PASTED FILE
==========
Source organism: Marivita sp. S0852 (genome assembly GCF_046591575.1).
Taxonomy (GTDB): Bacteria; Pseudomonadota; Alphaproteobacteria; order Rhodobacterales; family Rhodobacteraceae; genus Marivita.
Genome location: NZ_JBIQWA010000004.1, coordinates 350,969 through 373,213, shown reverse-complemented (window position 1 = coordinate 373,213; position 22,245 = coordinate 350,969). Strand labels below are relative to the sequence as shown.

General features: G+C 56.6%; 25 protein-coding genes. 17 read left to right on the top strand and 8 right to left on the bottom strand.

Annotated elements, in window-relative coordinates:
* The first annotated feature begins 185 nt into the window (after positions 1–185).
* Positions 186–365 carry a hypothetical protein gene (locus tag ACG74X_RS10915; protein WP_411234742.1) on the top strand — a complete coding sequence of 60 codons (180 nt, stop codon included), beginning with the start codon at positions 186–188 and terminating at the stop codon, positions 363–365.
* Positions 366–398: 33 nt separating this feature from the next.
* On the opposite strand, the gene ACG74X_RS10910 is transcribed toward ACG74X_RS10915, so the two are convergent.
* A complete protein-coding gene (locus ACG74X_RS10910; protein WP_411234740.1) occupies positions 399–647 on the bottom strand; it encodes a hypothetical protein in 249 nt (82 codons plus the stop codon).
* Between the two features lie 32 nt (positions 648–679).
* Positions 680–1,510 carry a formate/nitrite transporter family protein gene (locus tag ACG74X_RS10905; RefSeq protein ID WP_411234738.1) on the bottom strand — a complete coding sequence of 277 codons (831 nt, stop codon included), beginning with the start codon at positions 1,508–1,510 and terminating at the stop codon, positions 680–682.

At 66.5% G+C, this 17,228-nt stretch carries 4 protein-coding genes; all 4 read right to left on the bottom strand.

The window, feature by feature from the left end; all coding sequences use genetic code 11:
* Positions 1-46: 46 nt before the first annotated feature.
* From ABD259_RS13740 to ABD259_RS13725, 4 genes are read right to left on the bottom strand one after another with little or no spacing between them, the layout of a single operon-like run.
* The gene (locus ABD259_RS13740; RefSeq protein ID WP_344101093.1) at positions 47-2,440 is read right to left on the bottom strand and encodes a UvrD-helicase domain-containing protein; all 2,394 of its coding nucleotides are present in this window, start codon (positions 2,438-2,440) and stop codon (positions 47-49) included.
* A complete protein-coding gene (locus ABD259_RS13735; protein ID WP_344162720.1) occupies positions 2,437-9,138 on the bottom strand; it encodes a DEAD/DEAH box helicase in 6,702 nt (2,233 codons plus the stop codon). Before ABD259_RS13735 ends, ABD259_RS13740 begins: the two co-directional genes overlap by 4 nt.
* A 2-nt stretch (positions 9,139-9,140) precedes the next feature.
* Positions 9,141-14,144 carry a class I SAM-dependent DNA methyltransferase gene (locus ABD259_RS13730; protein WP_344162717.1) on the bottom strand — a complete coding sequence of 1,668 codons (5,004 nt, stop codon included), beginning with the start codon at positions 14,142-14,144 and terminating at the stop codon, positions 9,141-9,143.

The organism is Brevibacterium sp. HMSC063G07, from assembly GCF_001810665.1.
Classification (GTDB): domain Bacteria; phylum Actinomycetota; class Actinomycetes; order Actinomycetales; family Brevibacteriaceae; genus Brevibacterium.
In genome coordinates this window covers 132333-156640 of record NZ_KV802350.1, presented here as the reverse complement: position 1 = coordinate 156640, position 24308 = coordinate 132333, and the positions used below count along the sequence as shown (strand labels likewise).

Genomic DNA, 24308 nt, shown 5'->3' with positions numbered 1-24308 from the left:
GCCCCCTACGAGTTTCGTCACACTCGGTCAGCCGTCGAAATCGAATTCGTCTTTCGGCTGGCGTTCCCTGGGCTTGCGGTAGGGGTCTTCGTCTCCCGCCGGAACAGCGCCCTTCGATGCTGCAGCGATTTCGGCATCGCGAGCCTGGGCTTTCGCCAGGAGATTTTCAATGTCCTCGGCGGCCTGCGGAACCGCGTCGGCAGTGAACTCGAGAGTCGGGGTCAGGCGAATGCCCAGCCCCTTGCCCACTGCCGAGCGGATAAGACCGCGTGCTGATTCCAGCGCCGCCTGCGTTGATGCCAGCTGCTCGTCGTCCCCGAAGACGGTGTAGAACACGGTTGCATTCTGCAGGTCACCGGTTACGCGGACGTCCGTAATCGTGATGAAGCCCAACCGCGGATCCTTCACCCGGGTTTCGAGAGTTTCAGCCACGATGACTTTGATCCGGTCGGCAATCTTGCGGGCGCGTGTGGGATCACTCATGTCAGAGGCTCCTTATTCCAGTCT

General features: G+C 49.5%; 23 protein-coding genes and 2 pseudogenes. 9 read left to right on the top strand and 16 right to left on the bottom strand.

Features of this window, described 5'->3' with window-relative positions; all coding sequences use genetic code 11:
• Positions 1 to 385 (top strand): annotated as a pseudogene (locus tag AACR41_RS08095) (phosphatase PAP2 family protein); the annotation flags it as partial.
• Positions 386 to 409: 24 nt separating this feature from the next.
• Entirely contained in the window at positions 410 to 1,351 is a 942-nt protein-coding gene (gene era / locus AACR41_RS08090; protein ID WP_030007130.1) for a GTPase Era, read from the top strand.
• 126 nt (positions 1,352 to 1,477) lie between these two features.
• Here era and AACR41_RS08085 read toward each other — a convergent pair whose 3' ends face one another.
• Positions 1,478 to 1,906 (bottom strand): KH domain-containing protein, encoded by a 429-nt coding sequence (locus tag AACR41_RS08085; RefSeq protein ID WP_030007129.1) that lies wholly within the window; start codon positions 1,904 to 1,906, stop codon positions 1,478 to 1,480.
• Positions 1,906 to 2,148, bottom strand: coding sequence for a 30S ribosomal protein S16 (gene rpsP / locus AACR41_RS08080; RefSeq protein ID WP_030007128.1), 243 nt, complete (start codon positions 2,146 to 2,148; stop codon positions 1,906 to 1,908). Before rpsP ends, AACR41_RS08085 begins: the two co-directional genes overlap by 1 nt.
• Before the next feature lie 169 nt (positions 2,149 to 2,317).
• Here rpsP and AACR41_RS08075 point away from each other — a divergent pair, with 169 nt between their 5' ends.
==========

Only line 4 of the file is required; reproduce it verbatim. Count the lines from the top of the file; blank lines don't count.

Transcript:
General features: G+C 56.6%; 25 protein-coding genes. 17 read left to right on the top strand and 8 right to left on the bottom strand.